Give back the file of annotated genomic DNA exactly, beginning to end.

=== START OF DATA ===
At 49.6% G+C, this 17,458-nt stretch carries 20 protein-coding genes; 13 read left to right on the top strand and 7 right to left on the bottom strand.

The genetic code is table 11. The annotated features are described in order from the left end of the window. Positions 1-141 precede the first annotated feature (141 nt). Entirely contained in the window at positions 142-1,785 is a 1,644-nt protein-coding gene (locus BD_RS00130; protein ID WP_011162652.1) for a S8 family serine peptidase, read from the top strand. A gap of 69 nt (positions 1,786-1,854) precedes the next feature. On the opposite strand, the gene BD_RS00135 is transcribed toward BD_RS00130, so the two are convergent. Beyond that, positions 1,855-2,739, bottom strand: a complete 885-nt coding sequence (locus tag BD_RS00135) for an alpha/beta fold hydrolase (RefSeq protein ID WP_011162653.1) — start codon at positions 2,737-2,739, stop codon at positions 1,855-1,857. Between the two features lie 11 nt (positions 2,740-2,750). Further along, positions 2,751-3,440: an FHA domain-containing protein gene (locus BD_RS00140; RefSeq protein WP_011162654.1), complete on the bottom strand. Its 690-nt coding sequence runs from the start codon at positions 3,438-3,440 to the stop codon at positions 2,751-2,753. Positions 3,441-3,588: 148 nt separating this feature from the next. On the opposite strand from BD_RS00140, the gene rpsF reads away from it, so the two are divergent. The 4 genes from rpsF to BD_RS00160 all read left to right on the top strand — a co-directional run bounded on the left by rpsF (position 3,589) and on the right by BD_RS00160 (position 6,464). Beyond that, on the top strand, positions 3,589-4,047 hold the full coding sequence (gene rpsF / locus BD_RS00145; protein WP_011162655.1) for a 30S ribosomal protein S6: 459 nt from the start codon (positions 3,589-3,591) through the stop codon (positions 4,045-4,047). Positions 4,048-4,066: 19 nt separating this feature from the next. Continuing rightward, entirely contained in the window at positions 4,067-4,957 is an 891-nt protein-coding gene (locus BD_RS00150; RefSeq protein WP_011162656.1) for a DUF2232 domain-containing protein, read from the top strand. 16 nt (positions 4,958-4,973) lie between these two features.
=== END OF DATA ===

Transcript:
At 49.6% G+C, this 17,458-nt stretch carries 20 protein-coding genes; 13 read left to right on the top strand and 7 right to left on the bottom strand.

The genetic code is table 11. The annotated features are described in order from the left end of the window. Positions 1-141 precede the first annotated feature (141 nt). Entirely contained in the window at positions 142-1,785 is a 1,644-nt protein-coding gene (locus BD_RS00130; protein ID WP_011162652.1) for a S8 family serine peptidase, read from the top strand. A gap of 69 nt (positions 1,786-1,854) precedes the next feature. On the opposite strand, the gene BD_RS00135 is transcribed toward BD_RS00130, so the two are convergent. Beyond that, positions 1,855-2,739, bottom strand: a complete 885-nt coding sequence (locus tag BD_RS00135) for an alpha/beta fold hydrolase (RefSeq protein ID WP_011162653.1) — start codon at positions 2,737-2,739, stop codon at positions 1,855-1,857. Between the two features lie 11 nt (positions 2,740-2,750). Further along, positions 2,751-3,440: an FHA domain-containing protein gene (locus BD_RS00140; RefSeq protein WP_011162654.1), complete on the bottom strand. Its 690-nt coding sequence runs from the start codon at positions 3,438-3,440 to the stop codon at positions 2,751-2,753. Positions 3,441-3,588: 148 nt separating this feature from the next. On the opposite strand from BD_RS00140, the gene rpsF reads away from it, so the two are divergent. The 4 genes from rpsF to BD_RS00160 all read left to right on the top strand — a co-directional run bounded on the left by rpsF (position 3,589) and on the right by BD_RS00160 (position 6,464). Beyond that, on the top strand, positions 3,589-4,047 hold the full coding sequence (gene rpsF / locus BD_RS00145; protein WP_011162655.1) for a 30S ribosomal protein S6: 459 nt from the start codon (positions 3,589-3,591) through the stop codon (positions 4,045-4,047). Positions 4,048-4,066: 19 nt separating this feature from the next. Continuing rightward, entirely contained in the window at positions 4,067-4,957 is an 891-nt protein-coding gene (locus BD_RS00150; RefSeq protein WP_011162656.1) for a DUF2232 domain-containing protein, read from the top strand. 16 nt (positions 4,958-4,973) lie between these two features.